With CES underway and Mobile World Congress right around the corner, forget the enormous televisions and shiny new handsets – the technology that will really change consumer’s lives and that will be front and center in these two industry shows is 5G. While to the uninitiated it might seem like all 5G has to offer are higher speeds than 4G, the technology is actually a game changer for a number of industries.
With 5G, we will soon be connected to everything around us via a network that will be as much as 100 times faster than our current cellular connections, and, depending on which article you read, similar orders of magnitude faster than what home broadband services currently offer. These lightning-fast speeds are exactly what future technologies such as Artificial Intelligence (AI) and self-driving cars need to exist and continue to improve.
Best of all, now that the first official standards of 5G have been agreed, it seems the technology is finally well on its way to becoming a reality. Here are some reasons to be excited about the rise of 5G:
Autonomous and connected vehicles: Not only will connected vehicles generate enormous amounts of data, but crucially, they will also need to take in and process huge amounts of data to properly handle complex situations such as needing to move for emergency vehicles or sudden changes in road conditions due to accidents, weather, etc. Currently, our communications systems cannot support this as there is simply not enough bandwidth. 5G is expected to be able to handle up to 10GB per second, which as mentioned above, is much, much faster than the fastest average LTE speeds in the US.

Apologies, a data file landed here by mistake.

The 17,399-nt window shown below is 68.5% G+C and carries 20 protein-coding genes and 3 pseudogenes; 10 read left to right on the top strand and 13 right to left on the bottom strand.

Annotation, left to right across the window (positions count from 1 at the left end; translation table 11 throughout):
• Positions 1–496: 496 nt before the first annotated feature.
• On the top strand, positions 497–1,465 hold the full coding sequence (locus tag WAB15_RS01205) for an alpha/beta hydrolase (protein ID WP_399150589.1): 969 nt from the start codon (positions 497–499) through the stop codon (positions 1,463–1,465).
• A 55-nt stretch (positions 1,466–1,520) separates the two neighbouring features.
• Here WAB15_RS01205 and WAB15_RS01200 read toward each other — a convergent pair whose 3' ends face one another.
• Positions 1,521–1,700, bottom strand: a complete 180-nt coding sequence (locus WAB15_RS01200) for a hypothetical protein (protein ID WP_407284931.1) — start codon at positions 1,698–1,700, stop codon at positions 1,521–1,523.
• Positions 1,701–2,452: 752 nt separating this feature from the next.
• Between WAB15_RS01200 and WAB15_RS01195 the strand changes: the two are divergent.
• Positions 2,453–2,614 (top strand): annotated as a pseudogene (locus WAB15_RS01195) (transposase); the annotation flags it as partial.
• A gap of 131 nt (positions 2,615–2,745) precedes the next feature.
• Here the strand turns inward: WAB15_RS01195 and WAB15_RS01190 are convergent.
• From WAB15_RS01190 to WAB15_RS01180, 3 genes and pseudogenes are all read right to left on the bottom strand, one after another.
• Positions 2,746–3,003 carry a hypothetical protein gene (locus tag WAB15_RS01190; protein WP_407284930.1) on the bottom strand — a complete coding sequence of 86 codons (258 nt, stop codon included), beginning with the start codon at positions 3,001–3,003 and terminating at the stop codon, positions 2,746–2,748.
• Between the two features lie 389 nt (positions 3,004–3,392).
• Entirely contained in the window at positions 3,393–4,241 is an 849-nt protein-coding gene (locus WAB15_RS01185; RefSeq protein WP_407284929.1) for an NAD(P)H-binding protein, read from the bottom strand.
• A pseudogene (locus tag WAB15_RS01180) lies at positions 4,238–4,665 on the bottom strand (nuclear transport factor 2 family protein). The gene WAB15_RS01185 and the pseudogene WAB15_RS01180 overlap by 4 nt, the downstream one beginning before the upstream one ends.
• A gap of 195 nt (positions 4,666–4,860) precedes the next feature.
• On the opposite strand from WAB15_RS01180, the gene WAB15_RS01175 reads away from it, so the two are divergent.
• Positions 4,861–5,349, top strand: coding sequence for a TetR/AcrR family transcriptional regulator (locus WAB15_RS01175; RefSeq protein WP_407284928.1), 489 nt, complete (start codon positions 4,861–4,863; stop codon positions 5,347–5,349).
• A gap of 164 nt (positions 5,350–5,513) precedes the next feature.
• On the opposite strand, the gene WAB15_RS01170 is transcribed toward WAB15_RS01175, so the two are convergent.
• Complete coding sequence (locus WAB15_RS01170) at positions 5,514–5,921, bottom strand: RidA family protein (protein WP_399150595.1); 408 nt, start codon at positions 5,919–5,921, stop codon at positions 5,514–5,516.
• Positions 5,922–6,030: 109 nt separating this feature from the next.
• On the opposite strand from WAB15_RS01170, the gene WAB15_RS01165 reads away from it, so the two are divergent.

Remote surgery: 5G also comes with low latency, which is the time it takes for the network to respond to a request. Most consumers may not be aware but there is roughly a 45ms latency with 4G LTE. 5G makes the lag virtually negligible at 1ms (that’s 400 times faster than the blink of an eye), making remote surgery a possibility. This means, for example, that a surgeon in Tokyo could wear a Virtual Reality (VR) headset and special glove to operate on a patient in Los Angeles. Thanks to the low latency inherent with 5G, the surgeon’s movements would be performed with precision and without delay on the patient. As a result, patients could have access to the best possible experts, without needing to leave their hometowns for treatment, opening up a world of possibility for medicine.
Virtual Reality (VR): Soon, virtual reality (as well as augmented reality, AR) will be in the hands of all consumers. Thanks to the impressive capacity and speeds that 5G brings, increasingly complex worlds can be rendered in real-time via VR headsets by manufacturers such as Samsung, Google, and Oculus. The possibilities are endless – from enhancing how people work by connecting employees from all over the world in virtual offices, to helping intrepid explorers go on realistic expeditions to Antarctica or even Mars, VR can change the way we experience the world around us, creating rich virtual experiences.
These are only some of the amazing applications of 5G that excite us in the years ahead. As with any network, however, routinely measuring and monitoring performance are key activities to ensuring reliable and robust services. Benchmarking plays a very critical role as 4G networks morph into 5G, as new networks and systems come online, and as new wireless services that directly involve health and safety become a reality. Visit our website to find out more about the importance of benchmarking. And if you want a quick snapshot of how your network is performing – download our Android or iOS app!